China’s manufacturing expanded at a weaker pace in April in a sign that the slowdown in the world’s second-largest economy is extending into the second quarter.
Each time An Fu Ford, a dealership in the western Chinese city of Chongqing, sells a car, workers fire a confetti cannon, showering the parking lot with colorful scraps of paper. There’s a lot of paper to sweep up these days.
Two Chinese manufacturing indexes showed a slower-than-estimated pace of expansion, a signal the nation’s economic recovery may be losing steam.
China’s manufacturing expanded and input costs climbed, underscoring the case for more interest- rate increases to tame inflation pressures in the fastest- growing major economy.
A gauge of China’s manufacturing showed a third month of expansion, adding evidence that the recovery in the world’s second-biggest economy will extend into the new year.
Chinese manufacturing expanded in January, validating the nation’s reluctance to add to policy stimulus amid increasing inflation concern.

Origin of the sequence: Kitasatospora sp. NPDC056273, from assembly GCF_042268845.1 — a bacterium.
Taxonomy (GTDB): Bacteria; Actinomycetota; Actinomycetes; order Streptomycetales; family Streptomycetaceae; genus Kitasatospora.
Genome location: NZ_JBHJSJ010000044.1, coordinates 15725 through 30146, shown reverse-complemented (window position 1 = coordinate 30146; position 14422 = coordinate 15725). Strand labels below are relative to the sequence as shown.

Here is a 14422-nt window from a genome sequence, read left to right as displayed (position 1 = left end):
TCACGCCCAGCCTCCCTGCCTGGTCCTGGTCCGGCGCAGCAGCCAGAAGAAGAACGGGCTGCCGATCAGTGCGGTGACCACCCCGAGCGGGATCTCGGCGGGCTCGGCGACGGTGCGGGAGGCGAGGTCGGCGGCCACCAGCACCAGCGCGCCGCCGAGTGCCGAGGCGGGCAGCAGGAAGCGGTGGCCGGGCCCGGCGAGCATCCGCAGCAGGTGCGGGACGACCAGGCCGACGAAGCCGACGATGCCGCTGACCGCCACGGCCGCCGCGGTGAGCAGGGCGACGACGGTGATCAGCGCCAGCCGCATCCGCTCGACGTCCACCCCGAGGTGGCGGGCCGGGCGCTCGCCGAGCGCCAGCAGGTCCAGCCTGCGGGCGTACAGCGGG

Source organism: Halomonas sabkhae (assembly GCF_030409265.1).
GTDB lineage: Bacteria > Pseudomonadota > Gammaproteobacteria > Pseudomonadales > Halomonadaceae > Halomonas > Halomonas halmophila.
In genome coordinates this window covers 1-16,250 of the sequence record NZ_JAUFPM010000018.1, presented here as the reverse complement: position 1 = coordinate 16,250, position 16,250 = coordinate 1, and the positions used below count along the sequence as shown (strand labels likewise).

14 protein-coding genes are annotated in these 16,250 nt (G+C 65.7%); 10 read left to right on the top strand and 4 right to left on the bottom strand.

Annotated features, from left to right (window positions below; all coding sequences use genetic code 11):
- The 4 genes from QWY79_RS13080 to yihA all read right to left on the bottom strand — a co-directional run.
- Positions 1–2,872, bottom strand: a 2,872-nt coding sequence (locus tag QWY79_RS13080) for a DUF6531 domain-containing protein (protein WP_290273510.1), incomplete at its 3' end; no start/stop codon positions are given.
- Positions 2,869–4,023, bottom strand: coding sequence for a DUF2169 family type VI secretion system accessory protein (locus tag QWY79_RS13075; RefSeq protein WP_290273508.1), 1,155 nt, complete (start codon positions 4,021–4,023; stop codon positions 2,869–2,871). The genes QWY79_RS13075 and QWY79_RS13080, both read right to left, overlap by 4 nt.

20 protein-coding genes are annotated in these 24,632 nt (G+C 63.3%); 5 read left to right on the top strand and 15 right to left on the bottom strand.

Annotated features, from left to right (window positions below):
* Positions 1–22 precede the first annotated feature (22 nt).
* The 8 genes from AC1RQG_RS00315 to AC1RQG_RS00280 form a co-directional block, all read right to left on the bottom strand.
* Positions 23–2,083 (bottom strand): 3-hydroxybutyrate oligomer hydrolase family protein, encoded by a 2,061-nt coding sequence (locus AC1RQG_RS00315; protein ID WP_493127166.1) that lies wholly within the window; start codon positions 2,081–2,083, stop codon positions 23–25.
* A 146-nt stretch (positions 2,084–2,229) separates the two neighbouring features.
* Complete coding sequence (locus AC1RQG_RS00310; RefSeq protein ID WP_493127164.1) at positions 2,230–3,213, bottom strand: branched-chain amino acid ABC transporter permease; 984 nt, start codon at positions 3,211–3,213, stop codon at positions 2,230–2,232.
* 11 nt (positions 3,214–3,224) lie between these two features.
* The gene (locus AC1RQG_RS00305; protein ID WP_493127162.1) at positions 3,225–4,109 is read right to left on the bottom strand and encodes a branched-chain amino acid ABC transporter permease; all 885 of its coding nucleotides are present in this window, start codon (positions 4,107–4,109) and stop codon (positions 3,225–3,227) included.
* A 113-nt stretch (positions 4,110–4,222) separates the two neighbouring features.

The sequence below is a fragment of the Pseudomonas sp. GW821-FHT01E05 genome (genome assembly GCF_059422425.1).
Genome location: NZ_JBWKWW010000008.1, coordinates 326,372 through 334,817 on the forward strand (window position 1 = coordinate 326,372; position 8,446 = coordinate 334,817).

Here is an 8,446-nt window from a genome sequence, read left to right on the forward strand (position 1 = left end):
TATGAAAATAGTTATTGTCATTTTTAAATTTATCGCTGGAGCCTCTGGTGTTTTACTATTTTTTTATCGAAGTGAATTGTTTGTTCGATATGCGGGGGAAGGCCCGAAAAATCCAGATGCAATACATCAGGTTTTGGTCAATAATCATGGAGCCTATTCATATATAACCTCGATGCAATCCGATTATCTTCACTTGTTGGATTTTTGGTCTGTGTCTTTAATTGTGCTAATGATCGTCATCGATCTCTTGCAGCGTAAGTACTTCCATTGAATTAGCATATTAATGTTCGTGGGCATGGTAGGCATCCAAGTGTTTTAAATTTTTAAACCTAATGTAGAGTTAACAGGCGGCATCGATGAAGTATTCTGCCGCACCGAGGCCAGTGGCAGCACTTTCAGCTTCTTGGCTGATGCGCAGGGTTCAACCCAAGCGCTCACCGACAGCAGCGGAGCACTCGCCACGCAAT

Chinese equities rose in New York, led by solar companies and consumer stocks, after Standard & Poor’s said Asia’s largest economy has “exceptional” growth prospects and reaffirmed its credit rating.
China’s official manufacturing index rose to the highest level in seven months as new orders and export demand climbed, underscoring optimism the economy is recovering after a seven-quarter slowdown.
Crude oil climbed to the highest in four days as increased profit forecasts drove Asian equities higher and investors grew more optimistic that China’s growth will bolster fuel demand.
China’s manufacturing grew at the slowest pace in 17 months in July as the government clamped down on property speculation and investment in energy-intensive and polluting factories.
"Western China holds enormous potential for automakers as incomes rise and more people can afford cars."
- Zhang Liqun on Apr 21, 2013